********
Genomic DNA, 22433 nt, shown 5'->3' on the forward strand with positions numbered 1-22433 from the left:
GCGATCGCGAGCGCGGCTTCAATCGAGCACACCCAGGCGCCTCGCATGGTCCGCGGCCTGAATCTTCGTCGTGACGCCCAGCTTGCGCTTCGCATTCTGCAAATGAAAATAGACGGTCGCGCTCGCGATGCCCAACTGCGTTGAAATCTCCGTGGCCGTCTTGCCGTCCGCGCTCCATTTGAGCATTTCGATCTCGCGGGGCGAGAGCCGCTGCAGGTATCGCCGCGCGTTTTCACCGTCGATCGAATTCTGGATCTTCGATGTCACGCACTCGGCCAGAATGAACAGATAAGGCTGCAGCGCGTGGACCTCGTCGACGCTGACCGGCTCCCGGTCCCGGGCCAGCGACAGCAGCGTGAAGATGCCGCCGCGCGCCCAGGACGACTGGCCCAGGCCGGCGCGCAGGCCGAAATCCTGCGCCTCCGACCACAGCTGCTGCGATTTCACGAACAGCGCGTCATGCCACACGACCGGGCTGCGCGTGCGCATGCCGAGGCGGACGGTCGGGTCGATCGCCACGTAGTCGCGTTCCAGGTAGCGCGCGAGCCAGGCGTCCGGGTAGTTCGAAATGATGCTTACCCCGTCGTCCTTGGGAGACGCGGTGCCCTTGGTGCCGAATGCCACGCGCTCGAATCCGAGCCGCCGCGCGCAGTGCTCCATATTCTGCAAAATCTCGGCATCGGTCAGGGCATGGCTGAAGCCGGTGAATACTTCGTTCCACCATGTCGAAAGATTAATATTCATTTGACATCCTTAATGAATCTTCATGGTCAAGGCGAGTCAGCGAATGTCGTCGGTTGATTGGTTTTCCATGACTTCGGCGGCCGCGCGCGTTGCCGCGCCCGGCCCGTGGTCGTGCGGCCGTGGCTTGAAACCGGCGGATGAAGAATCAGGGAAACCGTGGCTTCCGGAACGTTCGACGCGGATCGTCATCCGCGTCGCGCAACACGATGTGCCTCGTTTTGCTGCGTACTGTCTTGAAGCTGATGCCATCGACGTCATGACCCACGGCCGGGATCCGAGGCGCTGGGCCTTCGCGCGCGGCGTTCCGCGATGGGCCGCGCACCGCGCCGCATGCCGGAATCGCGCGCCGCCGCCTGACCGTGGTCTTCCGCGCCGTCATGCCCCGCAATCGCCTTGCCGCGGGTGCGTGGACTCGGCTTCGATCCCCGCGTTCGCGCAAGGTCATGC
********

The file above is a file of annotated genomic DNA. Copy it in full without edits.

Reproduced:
Genomic DNA, 22433 nt, shown 5'->3' on the forward strand with positions numbered 1-22433 from the left:
GCGATCGCGAGCGCGGCTTCAATCGAGCACACCCAGGCGCCTCGCATGGTCCGCGGCCTGAATCTTCGTCGTGACGCCCAGCTTGCGCTTCGCATTCTGCAAATGAAAATAGACGGTCGCGCTCGCGATGCCCAACTGCGTTGAAATCTCCGTGGCCGTCTTGCCGTCCGCGCTCCATTTGAGCATTTCGATCTCGCGGGGCGAGAGCCGCTGCAGGTATCGCCGCGCGTTTTCACCGTCGATCGAATTCTGGATCTTCGATGTCACGCACTCGGCCAGAATGAACAGATAAGGCTGCAGCGCGTGGACCTCGTCGACGCTGACCGGCTCCCGGTCCCGGGCCAGCGACAGCAGCGTGAAGATGCCGCCGCGCGCCCAGGACGACTGGCCCAGGCCGGCGCGCAGGCCGAAATCCTGCGCCTCCGACCACAGCTGCTGCGATTTCACGAACAGCGCGTCATGCCACACGACCGGGCTGCGCGTGCGCATGCCGAGGCGGACGGTCGGGTCGATCGCCACGTAGTCGCGTTCCAGGTAGCGCGCGAGCCAGGCGTCCGGGTAGTTCGAAATGATGCTTACCCCGTCGTCCTTGGGAGACGCGGTGCCCTTGGTGCCGAATGCCACGCGCTCGAATCCGAGCCGCCGCGCGCAGTGCTCCATATTCTGCAAAATCTCGGCATCGGTCAGGGCATGGCTGAAGCCGGTGAATACTTCGTTCCACCATGTCGAAAGATTAATATTCATTTGACATCCTTAATGAATCTTCATGGTCAAGGCGAGTCAGCGAATGTCGTCGGTTGATTGGTTTTCCATGACTTCGGCGGCCGCGCGCGTTGCCGCGCCCGGCCCGTGGTCGTGCGGCCGTGGCTTGAAACCGGCGGATGAAGAATCAGGGAAACCGTGGCTTCCGGAACGTTCGACGCGGATCGTCATCCGCGTCGCGCAACACGATGTGCCTCGTTTTGCTGCGTACTGTCTTGAAGCTGATGCCATCGACGTCATGACCCACGGCCGGGATCCGAGGCGCTGGGCCTTCGCGCGCGGCGTTCCGCGATGGGCCGCGCACCGCGCCGCATGCCGGAATCGCGCGCCGCCGCCTGACCGTGGTCTTCCGCGCCGTCATGCCCCGCAATCGCCTTGCCGCGGGTGCGTGGACTCGGCTTCGATCCCCGCGTTCGCGCAAGGTCATGC